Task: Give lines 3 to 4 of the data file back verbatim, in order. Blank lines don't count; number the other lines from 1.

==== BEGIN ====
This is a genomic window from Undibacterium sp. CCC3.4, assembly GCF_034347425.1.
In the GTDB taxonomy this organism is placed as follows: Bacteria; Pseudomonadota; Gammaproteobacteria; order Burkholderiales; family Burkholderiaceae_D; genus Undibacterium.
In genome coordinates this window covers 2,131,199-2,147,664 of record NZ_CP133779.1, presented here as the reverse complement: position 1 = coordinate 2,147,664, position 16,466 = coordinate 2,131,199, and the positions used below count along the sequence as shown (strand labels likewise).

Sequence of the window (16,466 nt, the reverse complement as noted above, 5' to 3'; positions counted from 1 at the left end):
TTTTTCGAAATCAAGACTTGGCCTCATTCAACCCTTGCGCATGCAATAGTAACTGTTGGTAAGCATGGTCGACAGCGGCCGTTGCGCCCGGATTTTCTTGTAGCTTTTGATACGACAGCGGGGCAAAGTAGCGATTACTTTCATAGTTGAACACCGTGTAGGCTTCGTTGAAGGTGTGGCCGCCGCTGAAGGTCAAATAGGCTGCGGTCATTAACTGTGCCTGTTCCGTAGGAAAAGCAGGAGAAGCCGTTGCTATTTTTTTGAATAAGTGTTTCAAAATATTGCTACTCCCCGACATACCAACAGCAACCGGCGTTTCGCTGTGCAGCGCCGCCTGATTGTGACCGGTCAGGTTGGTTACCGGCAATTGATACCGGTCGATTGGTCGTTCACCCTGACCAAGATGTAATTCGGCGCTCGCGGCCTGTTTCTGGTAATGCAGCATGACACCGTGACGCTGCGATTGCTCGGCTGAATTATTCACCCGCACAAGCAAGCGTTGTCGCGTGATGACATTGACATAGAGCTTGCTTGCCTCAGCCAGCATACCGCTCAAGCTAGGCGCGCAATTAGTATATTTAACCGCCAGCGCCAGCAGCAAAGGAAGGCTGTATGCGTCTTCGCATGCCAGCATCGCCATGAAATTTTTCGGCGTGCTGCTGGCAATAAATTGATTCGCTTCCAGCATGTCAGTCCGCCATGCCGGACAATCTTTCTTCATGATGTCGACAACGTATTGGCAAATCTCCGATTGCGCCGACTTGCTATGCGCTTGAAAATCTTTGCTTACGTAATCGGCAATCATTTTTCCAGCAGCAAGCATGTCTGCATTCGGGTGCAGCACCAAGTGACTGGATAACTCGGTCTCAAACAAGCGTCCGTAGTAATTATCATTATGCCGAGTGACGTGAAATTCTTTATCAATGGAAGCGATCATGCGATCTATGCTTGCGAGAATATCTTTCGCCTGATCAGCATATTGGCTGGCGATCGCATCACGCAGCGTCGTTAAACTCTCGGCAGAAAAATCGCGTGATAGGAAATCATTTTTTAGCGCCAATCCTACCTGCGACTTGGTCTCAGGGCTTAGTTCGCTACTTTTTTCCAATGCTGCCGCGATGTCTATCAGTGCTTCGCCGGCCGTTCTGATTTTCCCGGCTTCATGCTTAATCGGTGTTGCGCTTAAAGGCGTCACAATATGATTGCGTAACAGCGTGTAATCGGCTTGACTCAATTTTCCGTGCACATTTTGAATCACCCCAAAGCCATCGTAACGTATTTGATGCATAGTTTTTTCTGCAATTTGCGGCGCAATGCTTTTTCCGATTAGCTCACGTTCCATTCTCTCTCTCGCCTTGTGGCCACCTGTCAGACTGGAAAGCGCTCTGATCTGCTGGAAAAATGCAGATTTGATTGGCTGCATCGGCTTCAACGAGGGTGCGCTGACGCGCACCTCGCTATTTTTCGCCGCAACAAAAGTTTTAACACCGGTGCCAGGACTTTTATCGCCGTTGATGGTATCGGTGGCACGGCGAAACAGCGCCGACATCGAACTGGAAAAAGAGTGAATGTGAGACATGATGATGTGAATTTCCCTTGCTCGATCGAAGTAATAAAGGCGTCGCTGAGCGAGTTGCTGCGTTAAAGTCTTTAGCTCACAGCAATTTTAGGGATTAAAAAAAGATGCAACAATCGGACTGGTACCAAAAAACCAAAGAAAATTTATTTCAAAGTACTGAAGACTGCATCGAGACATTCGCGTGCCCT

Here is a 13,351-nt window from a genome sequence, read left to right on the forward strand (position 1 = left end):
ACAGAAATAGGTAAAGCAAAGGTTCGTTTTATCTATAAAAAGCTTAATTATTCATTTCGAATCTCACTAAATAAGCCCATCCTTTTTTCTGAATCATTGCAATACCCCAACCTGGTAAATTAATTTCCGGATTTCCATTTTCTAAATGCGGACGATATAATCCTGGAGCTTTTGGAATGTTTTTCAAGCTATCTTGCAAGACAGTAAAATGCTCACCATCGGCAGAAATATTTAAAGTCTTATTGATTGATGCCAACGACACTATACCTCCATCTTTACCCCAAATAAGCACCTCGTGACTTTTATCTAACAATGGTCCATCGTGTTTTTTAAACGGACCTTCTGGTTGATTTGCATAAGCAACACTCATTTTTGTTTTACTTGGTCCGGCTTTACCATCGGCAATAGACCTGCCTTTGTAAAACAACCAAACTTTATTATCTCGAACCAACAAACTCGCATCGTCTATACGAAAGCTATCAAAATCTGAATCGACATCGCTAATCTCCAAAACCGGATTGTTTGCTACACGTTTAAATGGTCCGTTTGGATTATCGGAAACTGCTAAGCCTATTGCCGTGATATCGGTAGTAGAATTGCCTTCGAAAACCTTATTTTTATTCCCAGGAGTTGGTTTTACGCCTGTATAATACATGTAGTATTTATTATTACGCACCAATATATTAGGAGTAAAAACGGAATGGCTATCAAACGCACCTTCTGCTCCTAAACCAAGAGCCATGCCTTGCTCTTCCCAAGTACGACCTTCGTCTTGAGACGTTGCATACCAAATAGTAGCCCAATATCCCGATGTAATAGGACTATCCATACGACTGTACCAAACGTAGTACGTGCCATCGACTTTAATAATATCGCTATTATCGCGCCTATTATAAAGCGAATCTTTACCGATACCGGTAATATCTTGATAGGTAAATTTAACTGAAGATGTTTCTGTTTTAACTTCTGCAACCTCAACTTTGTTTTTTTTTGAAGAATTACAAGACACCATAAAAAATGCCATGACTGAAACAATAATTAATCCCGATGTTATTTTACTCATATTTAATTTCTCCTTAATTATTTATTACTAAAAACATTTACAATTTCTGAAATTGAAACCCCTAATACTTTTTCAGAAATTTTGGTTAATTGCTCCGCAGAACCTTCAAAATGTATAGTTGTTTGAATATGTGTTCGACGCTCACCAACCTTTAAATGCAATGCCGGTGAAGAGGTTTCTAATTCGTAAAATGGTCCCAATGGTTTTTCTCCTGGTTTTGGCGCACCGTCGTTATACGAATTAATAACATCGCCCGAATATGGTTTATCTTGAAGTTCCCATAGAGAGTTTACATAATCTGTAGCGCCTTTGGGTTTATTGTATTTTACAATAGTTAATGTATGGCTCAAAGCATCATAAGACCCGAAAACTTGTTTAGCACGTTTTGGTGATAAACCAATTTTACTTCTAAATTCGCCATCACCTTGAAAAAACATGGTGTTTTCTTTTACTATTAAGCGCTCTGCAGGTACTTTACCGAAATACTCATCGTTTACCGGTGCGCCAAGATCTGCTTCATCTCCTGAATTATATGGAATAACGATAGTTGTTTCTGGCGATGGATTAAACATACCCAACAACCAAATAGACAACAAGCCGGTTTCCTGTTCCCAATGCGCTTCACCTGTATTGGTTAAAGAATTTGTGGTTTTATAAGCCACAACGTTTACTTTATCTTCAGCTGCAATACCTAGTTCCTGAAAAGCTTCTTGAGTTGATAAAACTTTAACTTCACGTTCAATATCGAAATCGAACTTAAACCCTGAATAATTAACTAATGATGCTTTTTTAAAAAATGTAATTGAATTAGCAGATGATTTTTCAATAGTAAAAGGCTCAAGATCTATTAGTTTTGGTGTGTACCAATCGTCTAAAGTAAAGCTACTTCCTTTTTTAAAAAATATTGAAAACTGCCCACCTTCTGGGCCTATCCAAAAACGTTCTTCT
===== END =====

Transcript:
In genome coordinates this window covers 2,131,199-2,147,664 of record NZ_CP133779.1, presented here as the reverse complement: position 1 = coordinate 2,147,664, position 16,466 = coordinate 2,131,199, and the positions used below count along the sequence as shown (strand labels likewise).

Sequence of the window (16,466 nt, the reverse complement as noted above, 5' to 3'; positions counted from 1 at the left end):